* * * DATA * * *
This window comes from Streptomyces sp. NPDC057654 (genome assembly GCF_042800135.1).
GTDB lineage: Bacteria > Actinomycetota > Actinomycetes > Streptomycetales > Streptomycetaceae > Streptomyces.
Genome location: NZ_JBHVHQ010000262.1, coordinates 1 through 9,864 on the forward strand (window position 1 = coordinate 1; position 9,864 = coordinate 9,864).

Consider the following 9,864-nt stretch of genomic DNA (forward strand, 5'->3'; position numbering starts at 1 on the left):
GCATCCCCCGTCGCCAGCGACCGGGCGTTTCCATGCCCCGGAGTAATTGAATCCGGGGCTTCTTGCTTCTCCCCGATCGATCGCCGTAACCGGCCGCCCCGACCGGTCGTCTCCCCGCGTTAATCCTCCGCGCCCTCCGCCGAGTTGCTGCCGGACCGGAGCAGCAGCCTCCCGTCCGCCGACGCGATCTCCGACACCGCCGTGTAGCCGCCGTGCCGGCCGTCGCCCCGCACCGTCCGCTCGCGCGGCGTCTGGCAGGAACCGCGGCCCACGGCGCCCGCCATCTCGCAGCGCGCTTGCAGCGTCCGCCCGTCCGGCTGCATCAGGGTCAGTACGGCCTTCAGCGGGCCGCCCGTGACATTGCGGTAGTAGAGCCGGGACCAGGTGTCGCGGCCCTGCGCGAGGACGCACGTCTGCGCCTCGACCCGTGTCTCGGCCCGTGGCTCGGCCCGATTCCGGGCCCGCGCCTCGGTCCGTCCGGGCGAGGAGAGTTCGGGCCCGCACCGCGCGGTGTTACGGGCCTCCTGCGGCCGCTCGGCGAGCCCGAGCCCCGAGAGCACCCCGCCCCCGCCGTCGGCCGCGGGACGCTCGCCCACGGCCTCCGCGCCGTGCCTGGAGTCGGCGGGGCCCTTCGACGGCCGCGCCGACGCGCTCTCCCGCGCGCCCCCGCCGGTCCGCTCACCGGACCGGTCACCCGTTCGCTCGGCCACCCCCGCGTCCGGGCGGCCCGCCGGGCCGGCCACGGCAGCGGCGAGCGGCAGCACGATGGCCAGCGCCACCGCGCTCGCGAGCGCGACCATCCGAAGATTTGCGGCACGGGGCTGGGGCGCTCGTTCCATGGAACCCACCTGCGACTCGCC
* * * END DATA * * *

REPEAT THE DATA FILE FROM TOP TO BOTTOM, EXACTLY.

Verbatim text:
This window comes from Streptomyces sp. NPDC057654 (genome assembly GCF_042800135.1).
GTDB lineage: Bacteria > Actinomycetota > Actinomycetes > Streptomycetales > Streptomycetaceae > Streptomyces.
Genome location: NZ_JBHVHQ010000262.1, coordinates 1 through 9,864 on the forward strand (window position 1 = coordinate 1; position 9,864 = coordinate 9,864).

Consider the following 9,864-nt stretch of genomic DNA (forward strand, 5'->3'; position numbering starts at 1 on the left):
GCATCCCCCGTCGCCAGCGACCGGGCGTTTCCATGCCCCGGAGTAATTGAATCCGGGGCTTCTTGCTTCTCCCCGATCGATCGCCGTAACCGGCCGCCCCGACCGGTCGTCTCCCCGCGTTAATCCTCCGCGCCCTCCGCCGAGTTGCTGCCGGACCGGAGCAGCAGCCTCCCGTCCGCCGACGCGATCTCCGACACCGCCGTGTAGCCGCCGTGCCGGCCGTCGCCCCGCACCGTCCGCTCGCGCGGCGTCTGGCAGGAACCGCGGCCCACGGCGCCCGCCATCTCGCAGCGCGCTTGCAGCGTCCGCCCGTCCGGCTGCATCAGGGTCAGTACGGCCTTCAGCGGGCCGCCCGTGACATTGCGGTAGTAGAGCCGGGACCAGGTGTCGCGGCCCTGCGCGAGGACGCACGTCTGCGCCTCGACCCGTGTCTCGGCCCGTGGCTCGGCCCGATTCCGGGCCCGCGCCTCGGTCCGTCCGGGCGAGGAGAGTTCGGGCCCGCACCGCGCGGTGTTACGGGCCTCCTGCGGCCGCTCGGCGAGCCCGAGCCCCGAGAGCACCCCGCCCCCGCCGTCGGCCGCGGGACGCTCGCCCACGGCCTCCGCGCCGTGCCTGGAGTCGGCGGGGCCCTTCGACGGCCGCGCCGACGCGCTCTCCCGCGCGCCCCCGCCGGTCCGCTCACCGGACCGGTCACCCGTTCGCTCGGCCACCCCCGCGTCCGGGCGGCCCGCCGGGCCGGCCACGGCAGCGGCGAGCGGCAGCACGATGGCCAGCGCCACCGCGCTCGCGAGCGCGACCATCCGAAGATTTGCGGCACGGGGCTGGGGCGCTCGTTCCATGGAACCCACCTGCGACTCGCC